Sun Microsystems has moved to patch a potentially devastating flaw in the Run Time Environment of its Java Virtual Machine (JVM) that security experts warn could leave millions of desktops open to hack attack.
The Java giant said that it is aware that a "possible security vulnerability in the JVM" has been found by IT security firm Secunia.
The company added that it has been collaborating with the engineers who uncovered the flaw to "quickly address the issue".
"Although there have been no reported cases [Sun's own emphasis] of this potential vulnerability being exploited by hackers, Sun takes this issue seriously, as it does all security issues," the vendor stated.
According to Sun, it began distributing an upgrade that addressed the vulnerability to its customers in early October.
The company stated that it has "posted the security alert and the updated version of the Java Runtime Environment that eradicates a possible vulnerability to the general public".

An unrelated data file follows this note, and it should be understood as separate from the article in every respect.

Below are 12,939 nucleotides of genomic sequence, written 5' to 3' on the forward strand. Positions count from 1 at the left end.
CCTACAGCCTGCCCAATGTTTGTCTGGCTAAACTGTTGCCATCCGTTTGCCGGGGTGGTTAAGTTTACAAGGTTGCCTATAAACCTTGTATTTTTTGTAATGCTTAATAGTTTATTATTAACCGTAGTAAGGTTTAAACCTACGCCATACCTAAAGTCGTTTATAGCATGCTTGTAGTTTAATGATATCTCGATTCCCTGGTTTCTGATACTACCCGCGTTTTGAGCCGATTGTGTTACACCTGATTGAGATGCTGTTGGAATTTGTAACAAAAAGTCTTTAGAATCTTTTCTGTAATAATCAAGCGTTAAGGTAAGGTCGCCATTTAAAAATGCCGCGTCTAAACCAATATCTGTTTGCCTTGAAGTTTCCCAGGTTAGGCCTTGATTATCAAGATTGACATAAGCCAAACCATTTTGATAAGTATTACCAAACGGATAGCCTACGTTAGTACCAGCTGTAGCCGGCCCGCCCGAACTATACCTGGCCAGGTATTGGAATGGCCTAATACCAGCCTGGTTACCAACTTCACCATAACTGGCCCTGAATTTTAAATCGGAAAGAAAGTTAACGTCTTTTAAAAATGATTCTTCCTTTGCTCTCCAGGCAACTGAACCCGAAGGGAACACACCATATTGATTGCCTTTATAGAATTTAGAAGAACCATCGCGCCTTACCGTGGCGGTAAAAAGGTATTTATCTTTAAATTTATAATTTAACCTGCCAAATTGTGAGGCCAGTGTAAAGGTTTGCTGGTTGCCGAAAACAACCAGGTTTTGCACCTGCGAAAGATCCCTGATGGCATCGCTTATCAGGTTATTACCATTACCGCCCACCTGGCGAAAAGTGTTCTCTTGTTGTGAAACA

Sun declined to speculate on the vulnerability or scenarios under which it could be exploited. The upgrade is available at Sun's developer website here.
The potential danger of the flaw in JVM, which is present on millions of desktops across the globe, was highlighted by IT security firm CyberGuard, which pointed out that the vulnerability will not be closed by the "usual Microsoft update process".
"This vulnerability could have a major impact on most enterprises since even those with strict security policies do not usually forbid the download or use of Java," said Horst Joepen, chief executive at CyberGuard's Webwasher subsidiary.
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